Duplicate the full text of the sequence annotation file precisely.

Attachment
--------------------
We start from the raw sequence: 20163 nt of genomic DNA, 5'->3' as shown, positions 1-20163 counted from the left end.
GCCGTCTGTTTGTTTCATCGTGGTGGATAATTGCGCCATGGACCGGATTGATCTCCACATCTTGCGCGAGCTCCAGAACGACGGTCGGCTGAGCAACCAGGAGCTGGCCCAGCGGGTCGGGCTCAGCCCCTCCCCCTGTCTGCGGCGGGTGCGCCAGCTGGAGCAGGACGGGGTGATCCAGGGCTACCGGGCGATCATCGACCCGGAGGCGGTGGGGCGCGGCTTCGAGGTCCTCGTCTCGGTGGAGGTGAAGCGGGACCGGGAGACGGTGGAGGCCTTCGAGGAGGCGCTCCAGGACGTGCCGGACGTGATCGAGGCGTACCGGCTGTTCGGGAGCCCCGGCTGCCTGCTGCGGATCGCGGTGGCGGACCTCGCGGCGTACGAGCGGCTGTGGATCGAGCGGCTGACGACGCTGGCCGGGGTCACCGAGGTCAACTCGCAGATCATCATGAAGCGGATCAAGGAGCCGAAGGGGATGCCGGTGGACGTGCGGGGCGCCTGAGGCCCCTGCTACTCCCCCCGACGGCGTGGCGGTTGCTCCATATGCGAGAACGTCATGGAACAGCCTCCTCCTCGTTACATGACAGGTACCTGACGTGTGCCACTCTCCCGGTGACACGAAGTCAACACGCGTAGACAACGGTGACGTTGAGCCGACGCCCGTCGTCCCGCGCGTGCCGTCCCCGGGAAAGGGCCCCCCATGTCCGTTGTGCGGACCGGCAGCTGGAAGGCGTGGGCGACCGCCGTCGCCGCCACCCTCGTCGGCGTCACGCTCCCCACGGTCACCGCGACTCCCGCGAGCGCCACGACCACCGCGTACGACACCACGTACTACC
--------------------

We start from the raw sequence: 20163 nt of genomic DNA, 5'->3' as shown, positions 1-20163 counted from the left end.
GCCGTCTGTTTGTTTCATCGTGGTGGATAATTGCGCCATGGACCGGATTGATCTCCACATCTTGCGCGAGCTCCAGAACGACGGTCGGCTGAGCAACCAGGAGCTGGCCCAGCGGGTCGGGCTCAGCCCCTCCCCCTGTCTGCGGCGGGTGCGCCAGCTGGAGCAGGACGGGGTGATCCAGGGCTACCGGGCGATCATCGACCCGGAGGCGGTGGGGCGCGGCTTCGAGGTCCTCGTCTCGGTGGAGGTGAAGCGGGACCGGGAGACGGTGGAGGCCTTCGAGGAGGCGCTCCAGGACGTGCCGGACGTGATCGAGGCGTACCGGCTGTTCGGGAGCCCCGGCTGCCTGCTGCGGATCGCGGTGGCGGACCTCGCGGCGTACGAGCGGCTGTGGATCGAGCGGCTGACGACGCTGGCCGGGGTCACCGAGGTCAACTCGCAGATCATCATGAAGCGGATCAAGGAGCCGAAGGGGATGCCGGTGGACGTGCGGGGCGCCTGAGGCCCCTGCTACTCCCCCCGACGGCGTGGCGGTTGCTCCATATGCGAGAACGTCATGGAACAGCCTCCTCCTCGTTACATGACAGGTACCTGACGTGTGCCACTCTCCCGGTGACACGAAGTCAACACGCGTAGACAACGGTGACGTTGAGCCGACGCCCGTCGTCCCGCGCGTGCCGTCCCCGGGAAAGGGCCCCCCATGTCCGTTGTGCGGACCGGCAGCTGGAAGGCGTGGGCGACCGCCGTCGCCGCCACCCTCGTCGGCGTCACGCTCCCCACGGTCACCGCGACTCCCGCGAGCGCCACGACCACCGCGTACGACACCACGTACTACC